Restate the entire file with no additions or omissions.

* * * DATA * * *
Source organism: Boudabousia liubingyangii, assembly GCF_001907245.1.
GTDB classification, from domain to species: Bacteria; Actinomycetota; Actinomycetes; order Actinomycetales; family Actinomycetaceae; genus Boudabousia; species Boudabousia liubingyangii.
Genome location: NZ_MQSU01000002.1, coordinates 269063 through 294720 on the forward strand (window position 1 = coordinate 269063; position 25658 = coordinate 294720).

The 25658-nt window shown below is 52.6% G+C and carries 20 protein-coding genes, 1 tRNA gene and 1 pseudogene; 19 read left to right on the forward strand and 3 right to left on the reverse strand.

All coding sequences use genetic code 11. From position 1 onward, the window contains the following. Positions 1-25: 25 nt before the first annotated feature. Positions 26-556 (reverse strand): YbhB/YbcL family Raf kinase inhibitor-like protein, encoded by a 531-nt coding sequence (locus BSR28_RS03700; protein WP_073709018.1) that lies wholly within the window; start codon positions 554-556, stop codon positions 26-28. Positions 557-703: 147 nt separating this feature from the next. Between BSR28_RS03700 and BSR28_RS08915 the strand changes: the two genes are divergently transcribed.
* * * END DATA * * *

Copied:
Source organism: Boudabousia liubingyangii, assembly GCF_001907245.1.
GTDB classification, from domain to species: Bacteria; Actinomycetota; Actinomycetes; order Actinomycetales; family Actinomycetaceae; genus Boudabousia; species Boudabousia liubingyangii.
Genome location: NZ_MQSU01000002.1, coordinates 269063 through 294720 on the forward strand (window position 1 = coordinate 269063; position 25658 = coordinate 294720).

The 25658-nt window shown below is 52.6% G+C and carries 20 protein-coding genes, 1 tRNA gene and 1 pseudogene; 19 read left to right on the forward strand and 3 right to left on the reverse strand.

All coding sequences use genetic code 11. From position 1 onward, the window contains the following. Positions 1-25: 25 nt before the first annotated feature. Positions 26-556 (reverse strand): YbhB/YbcL family Raf kinase inhibitor-like protein, encoded by a 531-nt coding sequence (locus BSR28_RS03700; protein WP_073709018.1) that lies wholly within the window; start codon positions 554-556, stop codon positions 26-28. Positions 557-703: 147 nt separating this feature from the next. Between BSR28_RS03700 and BSR28_RS08915 the strand changes: the two genes are divergently transcribed.